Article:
Welcome back to this special series featuring the stories of the Senior Planet Sponsored Athletes as they pursue their fitness goals in 2020.
Joan’s story is the second in the series; check out the first one here. Joan is an occupational therapist, a PTSD survivor, and a three-time cancer survivor, and she’s sharing about how learning to trust herself and her body through a grueling Outward Bound experience gave her a renewed commitment to health in 2020.
“In 1994, I signed up for an Outward Bound event taking place at their home base on Hurricane Island, off the rocky coast of Maine. It was for survivors of PTSD or cancer. At the time I signed up, I was healing from my PTSD with the help of great therapists. But I didn’t know that my first bout of breast cancer was brewing.
What an experience Outward Bound was to help me gain the skill of believing in myself! In order to get ready for the event, Outward Bound advised us to practice running or swimming in an Olympic-sized pool, doing 10 laps 3 times a week. I chose the latter, swimming. It was extremely challenging, but I did it!
So off I went to Outward Bound in Maine. We had to carry backpacks that weighed 50-75lbs, climbing steep terrain and crossing brooks with the packs on our back. Oh my god, I thought. This is boot camp. What have I done? After pitching our tents and hoisting our food up trees to protect them from wild animals, I slept from exhaustion. And that was only the first day.
Our all-female group was also going to learn how to climb cliffs and rappel down a mountainside. You’ve got to be kidding. Really? I thought. This was an all-day event: practice, practice, in order not to die. I learned how to trust in my partner to control my rappel—and I DID IT.
The following day, we canoed to an island to pitch our tents, surviving not being carried off by the troops of mosquitoes. We stayed here for 3 days, canoeing the lakes during the day—and bumping into mama Moose and her baby! Boy, we got out of there fast. Again, I slept from exhaustion.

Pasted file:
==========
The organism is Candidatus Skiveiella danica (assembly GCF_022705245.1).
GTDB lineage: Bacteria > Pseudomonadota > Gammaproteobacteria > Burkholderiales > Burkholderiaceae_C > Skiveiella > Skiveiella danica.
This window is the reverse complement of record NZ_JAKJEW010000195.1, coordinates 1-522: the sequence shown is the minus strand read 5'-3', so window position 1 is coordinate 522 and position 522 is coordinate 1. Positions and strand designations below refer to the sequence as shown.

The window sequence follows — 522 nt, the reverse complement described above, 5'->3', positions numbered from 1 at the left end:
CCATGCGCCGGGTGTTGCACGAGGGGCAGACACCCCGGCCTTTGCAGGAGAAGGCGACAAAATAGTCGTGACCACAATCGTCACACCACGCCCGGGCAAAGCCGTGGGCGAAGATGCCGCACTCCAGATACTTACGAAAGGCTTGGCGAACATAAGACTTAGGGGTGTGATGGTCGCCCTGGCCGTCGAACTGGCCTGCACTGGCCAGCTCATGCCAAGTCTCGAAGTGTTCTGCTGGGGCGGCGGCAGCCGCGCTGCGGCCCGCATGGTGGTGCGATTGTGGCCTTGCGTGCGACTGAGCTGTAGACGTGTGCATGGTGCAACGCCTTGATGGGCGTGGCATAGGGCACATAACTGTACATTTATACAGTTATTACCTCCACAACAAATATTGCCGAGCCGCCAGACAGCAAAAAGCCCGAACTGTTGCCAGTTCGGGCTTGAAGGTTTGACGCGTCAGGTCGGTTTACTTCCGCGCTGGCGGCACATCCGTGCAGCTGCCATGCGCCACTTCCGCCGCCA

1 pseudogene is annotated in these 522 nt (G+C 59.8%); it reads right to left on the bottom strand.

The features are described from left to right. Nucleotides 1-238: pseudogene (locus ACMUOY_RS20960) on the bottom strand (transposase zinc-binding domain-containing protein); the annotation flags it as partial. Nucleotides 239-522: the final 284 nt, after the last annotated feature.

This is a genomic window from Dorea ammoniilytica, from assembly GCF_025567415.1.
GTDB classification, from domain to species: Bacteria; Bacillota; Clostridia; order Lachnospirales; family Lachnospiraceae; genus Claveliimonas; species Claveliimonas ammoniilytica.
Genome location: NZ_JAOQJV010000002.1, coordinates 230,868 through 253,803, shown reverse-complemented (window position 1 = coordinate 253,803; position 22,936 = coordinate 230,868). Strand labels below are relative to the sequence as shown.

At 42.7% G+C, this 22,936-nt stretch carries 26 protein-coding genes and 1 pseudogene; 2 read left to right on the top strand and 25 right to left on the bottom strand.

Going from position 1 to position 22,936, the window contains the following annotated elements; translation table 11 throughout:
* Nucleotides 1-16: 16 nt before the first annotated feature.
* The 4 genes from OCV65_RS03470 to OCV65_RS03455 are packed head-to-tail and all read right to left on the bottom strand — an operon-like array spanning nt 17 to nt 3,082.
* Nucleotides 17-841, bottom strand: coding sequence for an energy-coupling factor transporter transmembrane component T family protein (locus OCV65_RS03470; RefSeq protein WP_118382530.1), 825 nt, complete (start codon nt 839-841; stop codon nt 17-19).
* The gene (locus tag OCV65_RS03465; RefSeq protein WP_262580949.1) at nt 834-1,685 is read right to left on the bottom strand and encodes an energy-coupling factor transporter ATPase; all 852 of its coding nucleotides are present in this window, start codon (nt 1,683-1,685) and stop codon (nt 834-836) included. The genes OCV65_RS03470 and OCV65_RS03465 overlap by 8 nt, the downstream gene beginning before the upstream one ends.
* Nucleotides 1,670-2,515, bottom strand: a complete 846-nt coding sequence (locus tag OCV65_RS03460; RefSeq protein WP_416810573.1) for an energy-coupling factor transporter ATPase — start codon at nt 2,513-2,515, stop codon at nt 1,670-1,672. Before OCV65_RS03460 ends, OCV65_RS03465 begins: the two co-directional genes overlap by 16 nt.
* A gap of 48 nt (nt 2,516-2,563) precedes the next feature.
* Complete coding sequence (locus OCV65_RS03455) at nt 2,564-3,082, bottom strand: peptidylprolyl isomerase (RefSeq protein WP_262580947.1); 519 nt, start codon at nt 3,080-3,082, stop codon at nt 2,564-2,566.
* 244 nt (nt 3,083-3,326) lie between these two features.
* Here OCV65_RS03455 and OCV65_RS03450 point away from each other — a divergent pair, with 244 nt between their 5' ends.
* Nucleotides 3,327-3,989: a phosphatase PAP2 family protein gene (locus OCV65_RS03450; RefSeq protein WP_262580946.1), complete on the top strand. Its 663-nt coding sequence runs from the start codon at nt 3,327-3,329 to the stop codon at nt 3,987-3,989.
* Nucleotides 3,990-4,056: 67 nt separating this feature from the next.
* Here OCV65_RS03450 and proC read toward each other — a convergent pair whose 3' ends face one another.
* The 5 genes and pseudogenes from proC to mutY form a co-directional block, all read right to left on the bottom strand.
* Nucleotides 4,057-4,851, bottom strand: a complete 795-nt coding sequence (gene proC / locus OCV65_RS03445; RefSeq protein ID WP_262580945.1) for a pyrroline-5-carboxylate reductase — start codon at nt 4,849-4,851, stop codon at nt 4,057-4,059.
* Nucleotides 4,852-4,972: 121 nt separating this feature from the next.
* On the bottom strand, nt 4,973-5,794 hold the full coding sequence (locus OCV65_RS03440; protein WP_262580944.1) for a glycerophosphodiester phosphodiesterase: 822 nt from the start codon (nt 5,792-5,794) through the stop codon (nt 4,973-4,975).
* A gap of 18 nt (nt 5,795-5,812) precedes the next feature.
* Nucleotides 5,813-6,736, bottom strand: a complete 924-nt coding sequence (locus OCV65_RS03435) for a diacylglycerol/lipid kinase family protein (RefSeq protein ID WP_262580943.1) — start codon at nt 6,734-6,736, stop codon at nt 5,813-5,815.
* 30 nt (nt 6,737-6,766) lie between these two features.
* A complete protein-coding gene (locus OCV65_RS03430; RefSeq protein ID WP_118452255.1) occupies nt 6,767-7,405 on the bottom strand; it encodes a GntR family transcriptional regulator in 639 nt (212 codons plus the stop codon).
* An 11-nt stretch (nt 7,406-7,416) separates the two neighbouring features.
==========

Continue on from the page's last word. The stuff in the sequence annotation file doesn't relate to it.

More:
“The mind is a powerful healer, and a powerful overcomer of adversity.”
The last few days, I walked a ropes course 25-50 feet off the ground, climbing from tree to tree, thinking trust, trust, trust your partner to hold the belay. The last but not least of my hurdles was bungee-jumping off a 100-foot tree, high up in the air. It took some people an hour to jump down. But they did it.
I was no longer thinking Oh my god, I can’t do this. Now it was, I AM doing this. There were screams, tears, and laughing.
Let me tell you: there were a lot of fears, a lot of I can’t do this, all the while thinking, what’s next? But we did more than survive the event. We became believers in ourselves. We overcame our fears one moment at a time.
What I did not know was that this Outward Bound event would help me later in a fight for my life.
Just a year after my Outward Bound experience, at age 45, I was diagnosed with breast cancer. I had just purchased a 2-family Victorian home that I was hoping to rent out and that I’d need to keep up with. I learned to take one day, one moment at a time, as I had done at the Outward Bound event. Can I do this? Is this possible? I thought. Still, I never thought of death once—only of daily walks in my new neighborhood and planting a garden in my new home. Outward Bound and showed me how to persevere one day, one moment at a time. To know that I can do this, and to never give up.
I got through my breast cancer, but in 2010, I was diagnosed with lung cancer in my right upper lobe, and I had a lobectomy. Again, my life experiences taught me to see what I could do to build up my immune system. Again, I thought, Never give up. Never give up.
I continued to walk a mile every day, doing cleansing breathwork—4 breaths in, 6 breaths out. I drink a glass of Rishi tea each day, which I steep directly from the dried mushrooms. I meditate each day, thinking of abundance in my life. The mind is a powerful healer, and a powerful overcomer of adversity. Yes, I’ve had a second bout with lung cancer, but they’ve also been removed. Now I’m watched very closely by my MDs at Yale’s New Haven Hospital. I visit Yale for a check-up in 6 months. Wish me luck!
I’ve learned from Outward Bound 25 years ago to never give up. To take one breath, one moment, one day at a time. I’ve learned many things, too, from the teacher cancer: Believe in yourself. Take safe risks. Eat healthily and more alkaline for your body. Build up your immune system, safely. Exercise at least three times a week.
This year, I’m hoping to take my physical journey to the next level. Right now, I walk daily and do Jane Fonda aerobics on my Smart TV via YouTube. I’m interested in joining a dragon boat racing team, and I know I’ll have to build up my stamina for it.
Happily, I have a survivor’s story, and I’m so proud to be a senior athlete with Senior Planet.”